There's a hint of false modesty there -- Elefterion studied film as an undergraduate at NYU's Tisch School of the Arts. Still, he rarely cuts the trailers himself. Instead, he hires movie advertising companies like Ignition Creative to actually edit the trailer; the amount of guidance he gives them varies from film to film. They submit a version to him, then he sends it back with notes and suggestions for a second edit.

Elefterion and the vendor go through this process until he is satisfied with the trailer, which he then sends to the Weinstein brothers, who make further edits. ("It always gets better after that, because no one's got an eye like they do," Elefterion said.) They then show the trailer to the film's director for final tweaks. Elefterion said that the filmmaker asks for significant changes about half the time.

"There's always amicable debates about how we want to market something and what they think it should be," he said. "Sometimes they win, sometimes we win."

Now that "The Master" has hit theaters, to great success, Elefterion's work on the film is mostly over. But he has a busy fall ahead -- he's now anxiously awaiting the release of "Killing Them Softly," which stars Brad Pitt, and Quentin Tarantino's "Django Unchained." Devising a trailer strategy for these films was more straightforward than designing the one for "The Master," because they're more straightforward films, he said. Elefterion noted that Tarantino's iconic screenwriting makes his movies particularly well-suited for trailers.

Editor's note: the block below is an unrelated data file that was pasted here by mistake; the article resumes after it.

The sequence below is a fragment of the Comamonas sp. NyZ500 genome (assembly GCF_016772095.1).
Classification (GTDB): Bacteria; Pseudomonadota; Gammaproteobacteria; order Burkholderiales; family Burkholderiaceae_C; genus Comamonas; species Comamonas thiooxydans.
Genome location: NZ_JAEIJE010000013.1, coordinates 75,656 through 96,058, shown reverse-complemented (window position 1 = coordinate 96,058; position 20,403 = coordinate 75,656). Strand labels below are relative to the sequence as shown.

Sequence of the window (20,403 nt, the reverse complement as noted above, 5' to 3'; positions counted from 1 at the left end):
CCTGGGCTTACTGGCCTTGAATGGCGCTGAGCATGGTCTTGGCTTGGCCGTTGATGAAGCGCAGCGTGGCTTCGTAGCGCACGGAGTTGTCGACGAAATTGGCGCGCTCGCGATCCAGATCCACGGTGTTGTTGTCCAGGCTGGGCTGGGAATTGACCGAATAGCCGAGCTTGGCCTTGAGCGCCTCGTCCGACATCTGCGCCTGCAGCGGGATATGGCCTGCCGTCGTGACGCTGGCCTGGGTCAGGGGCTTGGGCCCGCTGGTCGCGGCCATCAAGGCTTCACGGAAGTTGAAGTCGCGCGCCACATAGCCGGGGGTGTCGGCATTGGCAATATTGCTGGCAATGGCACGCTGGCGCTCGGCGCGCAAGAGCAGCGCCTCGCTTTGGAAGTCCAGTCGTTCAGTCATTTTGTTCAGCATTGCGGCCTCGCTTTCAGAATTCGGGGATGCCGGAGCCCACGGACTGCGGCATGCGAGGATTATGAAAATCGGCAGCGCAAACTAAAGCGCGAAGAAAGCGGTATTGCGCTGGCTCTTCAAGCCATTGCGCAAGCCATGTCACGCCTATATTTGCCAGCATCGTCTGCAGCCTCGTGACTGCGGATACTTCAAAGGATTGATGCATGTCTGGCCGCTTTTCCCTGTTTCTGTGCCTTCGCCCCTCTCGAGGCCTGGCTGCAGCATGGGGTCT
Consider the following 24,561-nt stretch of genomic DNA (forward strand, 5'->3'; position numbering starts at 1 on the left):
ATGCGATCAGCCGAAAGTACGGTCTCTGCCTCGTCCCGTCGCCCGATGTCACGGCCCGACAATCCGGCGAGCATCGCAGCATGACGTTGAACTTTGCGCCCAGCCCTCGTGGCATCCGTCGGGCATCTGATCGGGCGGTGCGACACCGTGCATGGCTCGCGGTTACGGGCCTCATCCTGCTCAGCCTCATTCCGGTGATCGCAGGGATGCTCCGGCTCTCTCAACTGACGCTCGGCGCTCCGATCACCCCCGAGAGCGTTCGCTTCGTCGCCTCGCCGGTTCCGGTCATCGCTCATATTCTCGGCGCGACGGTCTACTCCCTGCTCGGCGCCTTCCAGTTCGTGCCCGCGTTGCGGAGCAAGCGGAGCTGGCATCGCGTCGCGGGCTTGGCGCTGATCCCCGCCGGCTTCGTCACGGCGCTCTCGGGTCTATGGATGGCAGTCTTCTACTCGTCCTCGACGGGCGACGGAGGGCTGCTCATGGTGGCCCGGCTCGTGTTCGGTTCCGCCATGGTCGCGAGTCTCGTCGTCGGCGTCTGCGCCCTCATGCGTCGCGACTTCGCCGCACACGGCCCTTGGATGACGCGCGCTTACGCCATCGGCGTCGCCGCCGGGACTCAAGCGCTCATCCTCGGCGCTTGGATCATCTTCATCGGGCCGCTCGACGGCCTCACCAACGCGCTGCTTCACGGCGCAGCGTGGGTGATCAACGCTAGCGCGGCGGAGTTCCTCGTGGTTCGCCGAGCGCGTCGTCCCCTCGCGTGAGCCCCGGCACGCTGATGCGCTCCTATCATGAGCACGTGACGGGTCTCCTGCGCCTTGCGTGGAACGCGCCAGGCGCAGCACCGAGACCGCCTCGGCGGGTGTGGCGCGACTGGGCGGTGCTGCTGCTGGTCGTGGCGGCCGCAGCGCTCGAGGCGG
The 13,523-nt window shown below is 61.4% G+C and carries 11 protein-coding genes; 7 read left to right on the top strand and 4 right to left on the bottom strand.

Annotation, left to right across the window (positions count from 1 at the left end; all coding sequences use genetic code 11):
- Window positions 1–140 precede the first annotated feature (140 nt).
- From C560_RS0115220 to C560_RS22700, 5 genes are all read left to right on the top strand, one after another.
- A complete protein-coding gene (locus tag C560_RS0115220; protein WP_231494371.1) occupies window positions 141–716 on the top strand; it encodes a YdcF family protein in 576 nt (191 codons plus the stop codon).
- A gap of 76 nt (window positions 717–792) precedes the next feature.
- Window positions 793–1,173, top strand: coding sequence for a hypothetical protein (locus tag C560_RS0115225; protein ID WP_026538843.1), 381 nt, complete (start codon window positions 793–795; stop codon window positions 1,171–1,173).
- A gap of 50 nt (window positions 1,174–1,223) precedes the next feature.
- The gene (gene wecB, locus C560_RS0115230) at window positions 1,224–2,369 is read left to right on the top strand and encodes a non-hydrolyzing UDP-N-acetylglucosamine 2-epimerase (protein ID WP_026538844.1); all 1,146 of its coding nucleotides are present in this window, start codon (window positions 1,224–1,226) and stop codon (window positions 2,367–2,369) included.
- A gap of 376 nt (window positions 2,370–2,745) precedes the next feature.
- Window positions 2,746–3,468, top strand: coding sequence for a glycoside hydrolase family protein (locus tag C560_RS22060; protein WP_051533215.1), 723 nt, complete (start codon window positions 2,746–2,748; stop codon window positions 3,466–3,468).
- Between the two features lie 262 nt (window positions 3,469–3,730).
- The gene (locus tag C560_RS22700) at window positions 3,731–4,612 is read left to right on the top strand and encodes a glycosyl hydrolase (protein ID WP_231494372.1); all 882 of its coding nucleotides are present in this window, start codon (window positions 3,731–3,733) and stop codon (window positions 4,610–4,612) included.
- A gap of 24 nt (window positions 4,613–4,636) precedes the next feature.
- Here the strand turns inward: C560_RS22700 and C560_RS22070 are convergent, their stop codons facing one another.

Though that's not to say that making the trailers was easy. The big challenge every time is balancing the desire to craft a compelling narrative and the need to avoid giving too much of the plot away. For this one facet, though, Elefterion has something of a formula: stick to the inciting incident.

"The setup is so very important in a trailer because I don't want to give away the payoff; I want to tease the payoff," he said. "Especially in the cases of 'Killing Them Softly' and 'Django,' you'll watch the teaser or the trailer and say, 'Wow, they're setting a lot of this up.' And usually, therein lies the hook. The payoff in these movies is usually even more fantastic -- but I want to leave them wanting more."

But no amount of tricks or experience can prevent every hiccup. For example, footage used in a trailer doesn't always make it into the movie.

"Most trailers have to be created before the final cut of a feature is finished. So I'm not even sure what's going to make the cutting room floor and what's not," Elefterion explained.

This phenemonon is especially prominent in the campaign for "The Master," and an unusually large portion of the footage in the trailer didn't make it into the movie shown in theaters. Anderson even told The Huffington Post that he sometimes uses deleted material intentionally in his trailers, to showcase footage that would otherwise be lost in the ether. But Elefterion described that as an exception.

"Usually, 90 percent of what's in a trailer is usually in the film," he said. "Because if it's good enough to be in the trailer, it's good enough to be in the film."

Paul Thomas Anderson Movies